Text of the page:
Degree Name

EdD (Doctor of Education)

Program

Educational Leadership

Date of Award

12-2014

Committee Chair or Co-Chairs

Virginia Foley

Committee Members

Cecil Blankenship, Eric Glover, James Lampley

Abstract

Ability grouping in education is a common practice used to differentiate instruction in order to meet the academic needs of students. The primary purpose for grouping students by ability is to increase their academic growth and achievement by providing instruction at the students’ current instructional level. However, there is much conflicting research regarding the impact of grouping students by ability and its link to student achievement. The purpose of this study was to determine if there is a statistically significant difference between school-wide student achievement in grades 3, 4, and 5 based on the type of grouping: ability grouped or not grouped by ability classroom settings. Data were collected from the Tennessee Department of Education website for the 2012-2013 academic school year as well as from individual school administrators regarding how students were grouped for instruction: grouped by ability or not grouped by ability. Independent samples t-tests were run to determine if there is a significant difference between students who received instruction in ability grouped setting and those that were not placed in an ability grouped classroom. The results of this study indicated that there is no difference in achievement scores based on the type of instructional setting (ability grouped or not grouped by ability) in reading and math in grades 3, 4, and 5.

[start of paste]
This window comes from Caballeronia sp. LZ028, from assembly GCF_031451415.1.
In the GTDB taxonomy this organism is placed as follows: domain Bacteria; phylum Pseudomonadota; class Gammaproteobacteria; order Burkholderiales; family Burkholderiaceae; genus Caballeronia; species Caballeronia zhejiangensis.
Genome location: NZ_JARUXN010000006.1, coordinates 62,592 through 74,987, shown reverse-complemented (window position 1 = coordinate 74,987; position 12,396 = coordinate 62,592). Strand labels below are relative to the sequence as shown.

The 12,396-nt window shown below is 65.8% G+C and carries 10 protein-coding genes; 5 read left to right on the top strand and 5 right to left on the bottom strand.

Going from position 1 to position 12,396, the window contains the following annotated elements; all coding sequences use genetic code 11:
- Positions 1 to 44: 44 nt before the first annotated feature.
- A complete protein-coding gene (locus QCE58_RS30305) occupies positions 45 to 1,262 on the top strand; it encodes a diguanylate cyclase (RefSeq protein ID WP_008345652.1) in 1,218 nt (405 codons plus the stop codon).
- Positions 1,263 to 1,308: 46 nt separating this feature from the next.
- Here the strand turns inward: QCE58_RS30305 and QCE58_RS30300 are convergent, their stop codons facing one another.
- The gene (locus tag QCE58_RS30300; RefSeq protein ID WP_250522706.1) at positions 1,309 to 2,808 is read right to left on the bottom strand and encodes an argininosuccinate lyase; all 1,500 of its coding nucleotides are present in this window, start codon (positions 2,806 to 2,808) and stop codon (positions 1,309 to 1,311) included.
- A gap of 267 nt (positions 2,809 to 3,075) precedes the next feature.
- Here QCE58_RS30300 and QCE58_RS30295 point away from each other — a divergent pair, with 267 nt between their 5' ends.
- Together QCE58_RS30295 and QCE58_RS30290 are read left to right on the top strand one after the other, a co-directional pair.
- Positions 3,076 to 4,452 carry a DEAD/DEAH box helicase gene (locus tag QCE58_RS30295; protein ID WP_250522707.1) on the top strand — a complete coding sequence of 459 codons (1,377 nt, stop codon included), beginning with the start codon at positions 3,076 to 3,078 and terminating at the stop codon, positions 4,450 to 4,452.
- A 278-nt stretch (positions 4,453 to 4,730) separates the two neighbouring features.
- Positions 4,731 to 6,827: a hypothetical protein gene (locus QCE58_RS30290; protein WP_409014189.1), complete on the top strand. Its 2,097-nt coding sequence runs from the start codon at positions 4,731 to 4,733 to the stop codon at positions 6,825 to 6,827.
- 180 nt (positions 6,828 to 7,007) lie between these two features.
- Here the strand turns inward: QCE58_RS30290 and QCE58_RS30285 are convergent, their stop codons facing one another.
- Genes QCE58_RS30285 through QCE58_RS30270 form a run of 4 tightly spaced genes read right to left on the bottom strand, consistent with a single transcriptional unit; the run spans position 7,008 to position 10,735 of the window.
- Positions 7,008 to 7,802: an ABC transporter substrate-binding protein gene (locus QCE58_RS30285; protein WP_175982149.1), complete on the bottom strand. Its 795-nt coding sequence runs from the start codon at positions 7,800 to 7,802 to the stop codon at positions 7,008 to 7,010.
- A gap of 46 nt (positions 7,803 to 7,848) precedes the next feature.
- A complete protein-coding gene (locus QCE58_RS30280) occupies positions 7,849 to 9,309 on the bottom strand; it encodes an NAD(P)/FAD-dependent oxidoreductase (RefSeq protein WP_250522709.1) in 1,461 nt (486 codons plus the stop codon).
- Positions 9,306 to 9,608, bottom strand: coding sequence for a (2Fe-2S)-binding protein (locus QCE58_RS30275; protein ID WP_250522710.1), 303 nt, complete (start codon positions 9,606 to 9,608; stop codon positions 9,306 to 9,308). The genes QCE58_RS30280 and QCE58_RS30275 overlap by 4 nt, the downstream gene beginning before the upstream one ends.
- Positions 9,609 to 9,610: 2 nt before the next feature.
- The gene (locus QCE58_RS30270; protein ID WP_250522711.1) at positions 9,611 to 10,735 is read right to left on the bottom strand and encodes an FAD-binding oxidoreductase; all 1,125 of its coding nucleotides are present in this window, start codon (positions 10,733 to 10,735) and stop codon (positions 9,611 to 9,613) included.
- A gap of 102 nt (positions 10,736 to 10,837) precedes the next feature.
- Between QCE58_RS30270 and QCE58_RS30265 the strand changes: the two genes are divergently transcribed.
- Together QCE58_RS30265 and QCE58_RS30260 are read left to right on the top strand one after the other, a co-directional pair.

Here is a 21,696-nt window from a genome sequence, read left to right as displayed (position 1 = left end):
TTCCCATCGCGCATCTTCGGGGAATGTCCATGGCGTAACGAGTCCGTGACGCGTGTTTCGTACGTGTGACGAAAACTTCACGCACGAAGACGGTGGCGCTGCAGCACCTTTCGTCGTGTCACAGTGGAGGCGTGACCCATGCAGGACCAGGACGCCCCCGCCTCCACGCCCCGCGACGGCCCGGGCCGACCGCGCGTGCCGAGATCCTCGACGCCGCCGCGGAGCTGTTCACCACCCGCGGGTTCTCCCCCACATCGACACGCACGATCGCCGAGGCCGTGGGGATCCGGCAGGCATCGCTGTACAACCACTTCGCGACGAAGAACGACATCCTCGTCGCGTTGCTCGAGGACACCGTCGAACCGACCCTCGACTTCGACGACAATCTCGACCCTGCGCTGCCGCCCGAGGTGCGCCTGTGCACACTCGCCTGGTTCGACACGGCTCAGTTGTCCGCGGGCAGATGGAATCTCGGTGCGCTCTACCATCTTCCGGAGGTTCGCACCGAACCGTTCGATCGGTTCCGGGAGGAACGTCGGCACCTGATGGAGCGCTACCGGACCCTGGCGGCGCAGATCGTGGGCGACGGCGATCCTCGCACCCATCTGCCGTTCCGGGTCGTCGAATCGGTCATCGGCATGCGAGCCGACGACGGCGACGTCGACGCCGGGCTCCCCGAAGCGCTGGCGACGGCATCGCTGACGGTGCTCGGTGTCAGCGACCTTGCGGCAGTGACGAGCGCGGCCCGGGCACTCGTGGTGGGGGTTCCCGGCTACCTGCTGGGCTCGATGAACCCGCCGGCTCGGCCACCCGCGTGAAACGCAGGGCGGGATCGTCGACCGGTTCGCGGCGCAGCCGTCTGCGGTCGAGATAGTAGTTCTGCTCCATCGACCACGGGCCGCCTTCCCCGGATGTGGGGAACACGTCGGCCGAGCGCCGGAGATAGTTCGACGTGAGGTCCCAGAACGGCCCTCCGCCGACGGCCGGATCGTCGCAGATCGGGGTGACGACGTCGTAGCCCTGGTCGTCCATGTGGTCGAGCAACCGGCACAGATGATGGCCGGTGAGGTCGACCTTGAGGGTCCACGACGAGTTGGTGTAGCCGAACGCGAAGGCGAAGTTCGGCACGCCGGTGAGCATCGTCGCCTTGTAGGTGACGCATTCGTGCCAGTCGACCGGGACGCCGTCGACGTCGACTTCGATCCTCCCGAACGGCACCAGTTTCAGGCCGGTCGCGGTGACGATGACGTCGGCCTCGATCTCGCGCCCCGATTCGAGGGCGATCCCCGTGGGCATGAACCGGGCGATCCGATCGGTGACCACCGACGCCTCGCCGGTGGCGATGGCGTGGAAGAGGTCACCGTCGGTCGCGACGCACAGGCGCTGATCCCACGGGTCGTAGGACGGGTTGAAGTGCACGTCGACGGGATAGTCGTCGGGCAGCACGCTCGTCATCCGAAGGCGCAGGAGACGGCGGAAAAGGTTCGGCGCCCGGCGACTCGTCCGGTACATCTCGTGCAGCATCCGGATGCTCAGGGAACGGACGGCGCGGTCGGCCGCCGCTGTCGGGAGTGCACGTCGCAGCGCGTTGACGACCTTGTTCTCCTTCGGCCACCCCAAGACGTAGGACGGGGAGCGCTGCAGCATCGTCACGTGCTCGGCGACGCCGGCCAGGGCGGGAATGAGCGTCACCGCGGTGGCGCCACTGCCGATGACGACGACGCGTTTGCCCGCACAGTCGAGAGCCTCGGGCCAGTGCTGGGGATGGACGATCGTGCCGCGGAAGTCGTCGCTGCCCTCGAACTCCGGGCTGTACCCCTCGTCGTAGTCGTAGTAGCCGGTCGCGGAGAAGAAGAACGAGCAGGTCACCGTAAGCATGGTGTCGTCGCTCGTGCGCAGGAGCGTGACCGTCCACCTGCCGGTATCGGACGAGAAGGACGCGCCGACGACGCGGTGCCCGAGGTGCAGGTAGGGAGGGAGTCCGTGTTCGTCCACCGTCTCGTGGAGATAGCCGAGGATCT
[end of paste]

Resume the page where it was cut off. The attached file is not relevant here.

Document Type

Dissertation - Open Access

Copyright

Copyright by the authors.

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